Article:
Archive for the ‘multiple sclerosis’ Category

Alamo Drafthouse to benefit Multiple Sclerosis Society

Tuesday, February 9th, 2010

I certainly have made it no secret that I am one of approximately 400,000 Americans (2.5 million worldwide) diagnosed with multiple sclerosis. The National Multiple Sclerosis Society offers perhaps the best overall definition of the disease.

Multiple sclerosis is a chronic, unpredictable disease of the central nervous system (the brain, optic nerves, and spinal cord). It is thought to be an autoimmune disorder. This means the immune system incorrectly attacks the person’s healthy tissue.

MS can cause blurred vision, loss of balance, poor coordination, slurred speech, tremors, numbness, extreme fatigue, problems with memory and concentration, paralysis, and blindness and more. These problems may be permanent or may come and go.

Most people are diagnosed between the ages of 20 and 50, although individuals as young as 2 and as old as 75 have developed it. MS is not considered a fatal disease as the vast majority of people with it live a normal life-span. But they may struggle to live as productively as they desire, often facing increasing limitations.

The NMSS does far more than define MS. They provide news, education, and material support for MS sufferers (I received my first cane through them). The group spearheads research efforts, offering grants and the like. The non-profit organization relies completely on donations to fund their philanthropic endeavors. Along these lines, the MS sponsors several annual fundraising events, most notably the regional Walk MS and Bike MS.

The 150 mile two-day ride from Houston to Austin (the MS 150) has become a staple April cycling event with thousands of regional participants. The only downside to the riders is the contacting your friends to beg for money. Worthy cause or not, it sucks.

Tim League, founder of the extraordinary Alamo Drafthouse Cinema, came up with this unique solution.

This year I am riding the MS150 with a group of friends. All of us agreed that we hate cold-calling our friends for money. So instead of traditional fundraising, our team is raising money for MS by hosting an awesome evening with a movie, a 4 course French meal and plenty of wine.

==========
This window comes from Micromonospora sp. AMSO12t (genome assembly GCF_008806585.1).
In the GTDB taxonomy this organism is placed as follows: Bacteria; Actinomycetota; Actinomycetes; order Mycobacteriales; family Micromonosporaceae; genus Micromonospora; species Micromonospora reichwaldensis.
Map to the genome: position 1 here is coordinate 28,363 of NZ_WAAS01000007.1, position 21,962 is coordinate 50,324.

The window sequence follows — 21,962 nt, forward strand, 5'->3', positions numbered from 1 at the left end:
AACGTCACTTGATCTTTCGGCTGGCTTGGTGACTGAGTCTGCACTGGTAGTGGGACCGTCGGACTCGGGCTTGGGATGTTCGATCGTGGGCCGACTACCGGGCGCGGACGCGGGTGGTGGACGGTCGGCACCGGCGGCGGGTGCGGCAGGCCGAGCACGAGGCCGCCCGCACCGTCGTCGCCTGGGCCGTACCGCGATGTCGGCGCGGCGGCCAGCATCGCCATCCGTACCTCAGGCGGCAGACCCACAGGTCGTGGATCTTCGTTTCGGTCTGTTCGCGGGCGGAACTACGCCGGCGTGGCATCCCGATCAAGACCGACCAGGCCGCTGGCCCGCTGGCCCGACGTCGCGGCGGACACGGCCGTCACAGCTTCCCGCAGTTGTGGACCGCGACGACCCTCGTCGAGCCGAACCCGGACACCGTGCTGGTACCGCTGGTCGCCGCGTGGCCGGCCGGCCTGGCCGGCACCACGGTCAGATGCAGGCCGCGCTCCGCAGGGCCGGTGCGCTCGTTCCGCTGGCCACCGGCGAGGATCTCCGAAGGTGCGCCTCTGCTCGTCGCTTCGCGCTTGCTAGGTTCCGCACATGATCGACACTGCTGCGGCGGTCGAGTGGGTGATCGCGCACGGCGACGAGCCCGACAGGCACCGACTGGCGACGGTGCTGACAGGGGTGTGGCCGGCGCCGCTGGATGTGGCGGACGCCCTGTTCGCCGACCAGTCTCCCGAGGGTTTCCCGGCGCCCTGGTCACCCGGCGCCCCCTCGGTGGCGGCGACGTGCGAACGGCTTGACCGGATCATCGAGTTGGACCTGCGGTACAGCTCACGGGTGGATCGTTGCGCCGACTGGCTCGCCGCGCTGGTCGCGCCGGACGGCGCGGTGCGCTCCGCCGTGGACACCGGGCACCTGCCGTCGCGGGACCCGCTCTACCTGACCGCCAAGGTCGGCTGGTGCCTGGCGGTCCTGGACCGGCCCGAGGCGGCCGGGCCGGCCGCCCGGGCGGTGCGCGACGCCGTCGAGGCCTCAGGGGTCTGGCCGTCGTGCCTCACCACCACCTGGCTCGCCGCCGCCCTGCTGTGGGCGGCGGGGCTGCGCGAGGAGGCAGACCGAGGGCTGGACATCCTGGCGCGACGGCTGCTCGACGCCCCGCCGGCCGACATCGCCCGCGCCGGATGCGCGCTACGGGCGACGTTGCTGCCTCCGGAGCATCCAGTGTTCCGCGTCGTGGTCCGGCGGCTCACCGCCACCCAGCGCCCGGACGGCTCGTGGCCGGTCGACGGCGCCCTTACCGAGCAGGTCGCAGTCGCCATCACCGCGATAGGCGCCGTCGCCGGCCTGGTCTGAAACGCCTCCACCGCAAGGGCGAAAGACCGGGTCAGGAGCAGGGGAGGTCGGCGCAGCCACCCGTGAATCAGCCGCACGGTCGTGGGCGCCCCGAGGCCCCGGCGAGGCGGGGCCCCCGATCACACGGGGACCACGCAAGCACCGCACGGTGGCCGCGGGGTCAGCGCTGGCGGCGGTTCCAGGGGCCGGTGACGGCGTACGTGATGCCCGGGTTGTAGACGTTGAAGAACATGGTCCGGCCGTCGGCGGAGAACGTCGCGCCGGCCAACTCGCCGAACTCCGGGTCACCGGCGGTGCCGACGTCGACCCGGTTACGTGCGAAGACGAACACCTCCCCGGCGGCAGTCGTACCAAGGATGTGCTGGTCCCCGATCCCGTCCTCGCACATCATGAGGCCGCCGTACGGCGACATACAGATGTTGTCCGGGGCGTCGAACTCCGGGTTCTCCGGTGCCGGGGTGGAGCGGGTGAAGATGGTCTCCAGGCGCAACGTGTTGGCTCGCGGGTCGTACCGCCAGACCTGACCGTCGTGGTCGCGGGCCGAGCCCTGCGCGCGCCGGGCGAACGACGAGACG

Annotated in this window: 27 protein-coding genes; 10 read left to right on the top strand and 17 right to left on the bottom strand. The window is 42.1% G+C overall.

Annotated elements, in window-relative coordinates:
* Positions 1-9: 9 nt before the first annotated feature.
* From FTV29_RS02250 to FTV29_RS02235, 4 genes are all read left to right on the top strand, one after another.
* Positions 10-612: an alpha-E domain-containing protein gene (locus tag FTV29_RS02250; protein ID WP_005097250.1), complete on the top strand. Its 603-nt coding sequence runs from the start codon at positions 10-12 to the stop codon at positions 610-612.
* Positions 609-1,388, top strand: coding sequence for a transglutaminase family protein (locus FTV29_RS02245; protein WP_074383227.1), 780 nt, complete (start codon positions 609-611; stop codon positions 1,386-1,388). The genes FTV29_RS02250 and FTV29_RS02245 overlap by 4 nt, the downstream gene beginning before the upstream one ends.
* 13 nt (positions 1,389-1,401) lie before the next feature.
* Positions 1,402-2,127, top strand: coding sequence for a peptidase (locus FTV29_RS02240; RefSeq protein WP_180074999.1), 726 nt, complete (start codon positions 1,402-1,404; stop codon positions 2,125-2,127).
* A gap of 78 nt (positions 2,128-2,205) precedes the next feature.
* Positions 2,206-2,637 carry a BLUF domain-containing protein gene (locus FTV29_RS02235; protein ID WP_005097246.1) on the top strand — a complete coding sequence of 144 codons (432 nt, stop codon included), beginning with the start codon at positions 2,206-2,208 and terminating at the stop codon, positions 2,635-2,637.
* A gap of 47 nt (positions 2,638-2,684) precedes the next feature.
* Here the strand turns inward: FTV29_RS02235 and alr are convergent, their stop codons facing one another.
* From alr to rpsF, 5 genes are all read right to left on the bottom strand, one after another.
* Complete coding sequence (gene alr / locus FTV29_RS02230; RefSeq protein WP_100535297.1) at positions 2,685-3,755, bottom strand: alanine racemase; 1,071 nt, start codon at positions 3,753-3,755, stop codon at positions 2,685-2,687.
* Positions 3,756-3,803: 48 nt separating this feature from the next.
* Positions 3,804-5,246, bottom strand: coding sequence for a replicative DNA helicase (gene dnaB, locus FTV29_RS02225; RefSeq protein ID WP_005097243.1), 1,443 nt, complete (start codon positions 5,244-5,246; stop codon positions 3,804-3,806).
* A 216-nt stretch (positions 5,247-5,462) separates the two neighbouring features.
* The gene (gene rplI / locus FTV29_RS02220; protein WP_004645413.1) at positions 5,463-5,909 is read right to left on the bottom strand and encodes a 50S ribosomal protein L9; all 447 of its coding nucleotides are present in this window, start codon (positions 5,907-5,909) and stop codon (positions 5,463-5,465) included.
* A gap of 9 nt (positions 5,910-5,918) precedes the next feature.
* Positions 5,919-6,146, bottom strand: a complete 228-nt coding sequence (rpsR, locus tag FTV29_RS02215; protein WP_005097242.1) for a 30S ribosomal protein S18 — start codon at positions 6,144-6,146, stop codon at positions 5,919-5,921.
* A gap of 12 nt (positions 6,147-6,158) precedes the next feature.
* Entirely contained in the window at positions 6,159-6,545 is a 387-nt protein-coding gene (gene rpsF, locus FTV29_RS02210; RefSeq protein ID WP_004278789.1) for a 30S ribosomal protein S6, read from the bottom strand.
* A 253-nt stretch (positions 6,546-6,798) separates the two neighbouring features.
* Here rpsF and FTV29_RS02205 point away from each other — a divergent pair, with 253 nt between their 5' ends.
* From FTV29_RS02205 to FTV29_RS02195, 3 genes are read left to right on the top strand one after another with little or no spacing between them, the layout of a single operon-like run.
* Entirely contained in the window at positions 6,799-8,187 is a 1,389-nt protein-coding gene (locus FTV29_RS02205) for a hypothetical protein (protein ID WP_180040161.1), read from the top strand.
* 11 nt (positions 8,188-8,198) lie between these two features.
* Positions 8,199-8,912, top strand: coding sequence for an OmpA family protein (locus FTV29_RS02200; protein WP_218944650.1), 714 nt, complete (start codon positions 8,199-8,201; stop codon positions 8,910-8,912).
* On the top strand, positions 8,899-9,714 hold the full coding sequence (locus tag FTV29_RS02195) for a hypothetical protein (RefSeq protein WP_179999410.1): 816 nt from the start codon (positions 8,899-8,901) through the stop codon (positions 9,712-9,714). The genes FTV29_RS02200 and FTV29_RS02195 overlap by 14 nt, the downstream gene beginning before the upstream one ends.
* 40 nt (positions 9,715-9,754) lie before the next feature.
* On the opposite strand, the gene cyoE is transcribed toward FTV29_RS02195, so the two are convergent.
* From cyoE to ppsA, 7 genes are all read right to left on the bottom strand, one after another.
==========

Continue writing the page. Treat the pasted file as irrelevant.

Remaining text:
Please join us on Saturday, April 3rd at my house for an outdoor screening of the modern cycling classic The Triplets of Belleville. Executive chef John Bullington will be preparing a four course French meal to compliment the film and we will not be stingy with the wine.

Tickets for this event are $90, and all proceeds will be donated to the National Multiple Sclerosis Society. Donating to charity has never been this tasty.

It’s that kind of creative thinking that placed the Alamo Drafthouse at #1 on Entertainment Weekly’s 2005 list of “10 Theaters doing it right.” And yet another reason that the Alamo Drafthouse is my favorite movie theater.

To order tickets or learn more about this event, visit the Alamo Drafthouse Cinema.

How I Started My Day

Thursday, November 27th, 2008

This morning began with my bi-annual MRI. For the uninformed, Magnetic Resonance Imaging takes amazingly detailed pictures of the body’s interior especially the soft tissue. Since I have multiple sclerosis and take the relatively new drug Tysabri, my doctor likes me to get a new brain scan every six months.

Basically, I am placed in a narrow tube and must remain motionless as this loud clanging noise moves around me. This device is a nightmare for claustrophobic people. The top wall of the tube is but two inches from my eyes and I can’t move my shoulders.

Thankfully, it is a relatively short procedure– about 45 minutes– and painless.

Below are some of the actual scans of my brain.


EYES! Complete with stalks! CREEPY!

Husband misdiagnosed as insane

Sunday, July 22nd, 2007

This is one of the scariest things I’ve ever read. Talk about hitting close to home!

Husband misdiagnosed as insane
2007-07-03 07:03:25

A Quebec woman is looking for redress after her husband was misdiagnosed as being insane.
Turns out, he actually had multiple sclerosis.
Anatole Otis was 50-years-old when his health began to deteriorate 14 years ago.
A neurologist told him he was insane.
A T-Q-S news report says it wasn’t until 2004, 14 years after his initial diagnosis, that a second neurologist discovered the truth.
His wife, Carmen Plourde, believes appropriate medication would have slowed the disease’s progression.
Otis has been confined to a bed for several years.
The Multiple Sclerosis Society of Canada says the disease was difficult to diagnose as recent as the early 1990’s.
Still, the group is stunned a neurologist confused multiple sclerosis with a mental illness.